What if countries stopped reporting variants of concern when found, over fears for the economic and social implications?
Waking up today, it’s hard to miss concerns over a new variant. Stop me if you’ve heard this one before, right? Caution is no doubt important here, particularly with such significant shifts in behavior, and make up. That’s not the issue.
Countries around the globe immediately took measures to halt flights, impose fresh bans and do just about anything to stop the movement of people from at least 6 areas of South Africa.
There’s no question that may prove crucially important, but there’s another side to the coin, which is far too overlooked: we should really be thanking South Africa. Their best in class genomic sequencing and transparency will now save lives, but at the cost of their vital tourism recovery. Likely, for far longer than necessary.
If we want countries to continue being transparent and share variants of concern, we must actively incentivize honesty and data sharing, particularly if they are cut off from the rest of the world, however briefly.
The Health Problems Travel Bans May Bring
From seaside escapes to game lodges deep in the bush, South African tourism is a vital element of the economy. And rightly so — it’s one of the most naturally beautiful places on earth.
Just as things were beginning to pick up ahead of the booming summer season – yes, it’s about to be summer there – the ‘Nu’ variant is closing all doors and quashing any hopes of full occupancy at hotels or flights full of people to help recoup two years of losses.
That’s happening because South Africa took an honorable, world leading approach to the virus and sequencing its many changes, and let the world know as soon as humanly possible.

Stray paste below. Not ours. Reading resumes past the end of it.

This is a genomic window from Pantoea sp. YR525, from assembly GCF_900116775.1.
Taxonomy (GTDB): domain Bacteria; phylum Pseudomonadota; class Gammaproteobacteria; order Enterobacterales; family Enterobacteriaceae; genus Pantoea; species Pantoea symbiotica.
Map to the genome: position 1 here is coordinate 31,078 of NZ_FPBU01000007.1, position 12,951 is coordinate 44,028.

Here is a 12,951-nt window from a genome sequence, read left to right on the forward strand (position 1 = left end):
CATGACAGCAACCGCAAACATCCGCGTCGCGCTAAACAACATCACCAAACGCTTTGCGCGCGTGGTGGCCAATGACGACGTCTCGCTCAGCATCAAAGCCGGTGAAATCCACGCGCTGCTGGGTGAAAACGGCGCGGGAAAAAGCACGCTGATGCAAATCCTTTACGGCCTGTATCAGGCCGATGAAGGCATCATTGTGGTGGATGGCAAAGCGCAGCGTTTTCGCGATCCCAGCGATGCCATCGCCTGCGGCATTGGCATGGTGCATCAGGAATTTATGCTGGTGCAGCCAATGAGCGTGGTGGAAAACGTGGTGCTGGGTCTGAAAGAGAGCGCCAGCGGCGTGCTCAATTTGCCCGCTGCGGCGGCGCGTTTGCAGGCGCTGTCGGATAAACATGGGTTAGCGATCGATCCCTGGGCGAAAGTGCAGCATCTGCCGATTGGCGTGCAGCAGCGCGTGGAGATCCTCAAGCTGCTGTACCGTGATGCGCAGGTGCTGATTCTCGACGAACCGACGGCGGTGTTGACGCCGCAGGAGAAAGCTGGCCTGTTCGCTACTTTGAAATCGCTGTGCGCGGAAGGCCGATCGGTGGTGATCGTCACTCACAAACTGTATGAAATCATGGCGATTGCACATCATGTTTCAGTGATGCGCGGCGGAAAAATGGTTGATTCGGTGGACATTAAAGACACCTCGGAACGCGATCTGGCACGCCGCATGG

Businesses will now be worse off than before, as refunds are dished out and future interest wanes. Governments often fail to account for the significant lag between a change in their policies and actual change in travel behavior.
Even if all concerns were dropped tomorrow, it would be months before confidence would be regained. Overnight bans may indeed be the right move, but if support and encouragement for the “whistleblower” style action doesn’t come with the bans, other countries which rely equally, or more so on tourism may not be as transparent.
They may just pretend they didn’t notice a variant, so as to avoid being the “the place” to avoid.
In other words, if tourism dependent countries are afraid of the economic and social blowback of letting the world know about variants of concern, they might not let us know, and then we’ll all be really screwed.
The issue of overnight travel bans and flight suspensions is above the pay grade of 99% of people reading this, myself included, but the logic in encouraging countries to continue to come forward with concerns, and supporting them dynamically during these challenges makes 100% sense.
Whether it’s other countries with strong sequencing and study capacities immediately jumping in to help get the answers we all want today, like “does this ‘Nu’ variant break through vaccines”, or sending medical and economic support to countries which come forward, much needs to be done to encourage continued real time transparency.
Helping the world uncover new variants and save lives shouldn’t automatically mean economic ruin and lasting fear around the region.
I remember the feeling of being in the UK when the “UK variant” came out, and how unfair it felt with the stigmas, dogma and isolation that came from the discovery. It was already everywhere, and if not for the United Kingdom also having fantastic genomic sequencing like South Africa, much of the world wouldn’t have received warning.
South Africa wakes up today with nothing but sadness, as a new variant sparks fresh fear and inbound tourism slows to a halt. Yet, the robust scientific community in the country are heroes to the rest of the world.
If we’re ever going to get out of this, economic, healthcare and resource incentives must be introduced to countries discovering new variants of concern, otherwise they may stop being reported and the next true worry may only be discovered “too late”.